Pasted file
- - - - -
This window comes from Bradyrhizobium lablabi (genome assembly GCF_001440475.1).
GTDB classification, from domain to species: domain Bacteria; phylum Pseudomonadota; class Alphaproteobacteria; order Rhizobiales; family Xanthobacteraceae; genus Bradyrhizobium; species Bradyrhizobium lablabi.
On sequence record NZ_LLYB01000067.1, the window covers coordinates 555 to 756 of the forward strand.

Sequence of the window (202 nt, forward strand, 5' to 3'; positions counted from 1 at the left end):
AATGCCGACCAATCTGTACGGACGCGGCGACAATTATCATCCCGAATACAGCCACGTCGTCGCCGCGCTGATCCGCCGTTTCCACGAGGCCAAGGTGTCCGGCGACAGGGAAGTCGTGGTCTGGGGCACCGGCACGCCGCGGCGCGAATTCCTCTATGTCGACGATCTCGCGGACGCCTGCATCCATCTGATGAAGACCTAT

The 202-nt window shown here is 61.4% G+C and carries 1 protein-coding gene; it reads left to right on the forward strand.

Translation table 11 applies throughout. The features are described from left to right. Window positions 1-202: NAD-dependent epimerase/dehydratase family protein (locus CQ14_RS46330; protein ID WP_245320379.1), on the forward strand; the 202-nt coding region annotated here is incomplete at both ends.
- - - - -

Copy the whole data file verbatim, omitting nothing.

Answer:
This window comes from Bradyrhizobium lablabi (genome assembly GCF_001440475.1).
GTDB classification, from domain to species: domain Bacteria; phylum Pseudomonadota; class Alphaproteobacteria; order Rhizobiales; family Xanthobacteraceae; genus Bradyrhizobium; species Bradyrhizobium lablabi.
On sequence record NZ_LLYB01000067.1, the window covers coordinates 555 to 756 of the forward strand.

Sequence of the window (202 nt, forward strand, 5' to 3'; positions counted from 1 at the left end):
AATGCCGACCAATCTGTACGGACGCGGCGACAATTATCATCCCGAATACAGCCACGTCGTCGCCGCGCTGATCCGCCGTTTCCACGAGGCCAAGGTGTCCGGCGACAGGGAAGTCGTGGTCTGGGGCACCGGCACGCCGCGGCGCGAATTCCTCTATGTCGACGATCTCGCGGACGCCTGCATCCATCTGATGAAGACCTAT

The 202-nt window shown here is 61.4% G+C and carries 1 protein-coding gene; it reads left to right on the forward strand.

Translation table 11 applies throughout. The features are described from left to right. Window positions 1-202: NAD-dependent epimerase/dehydratase family protein (locus CQ14_RS46330; protein ID WP_245320379.1), on the forward strand; the 202-nt coding region annotated here is incomplete at both ends.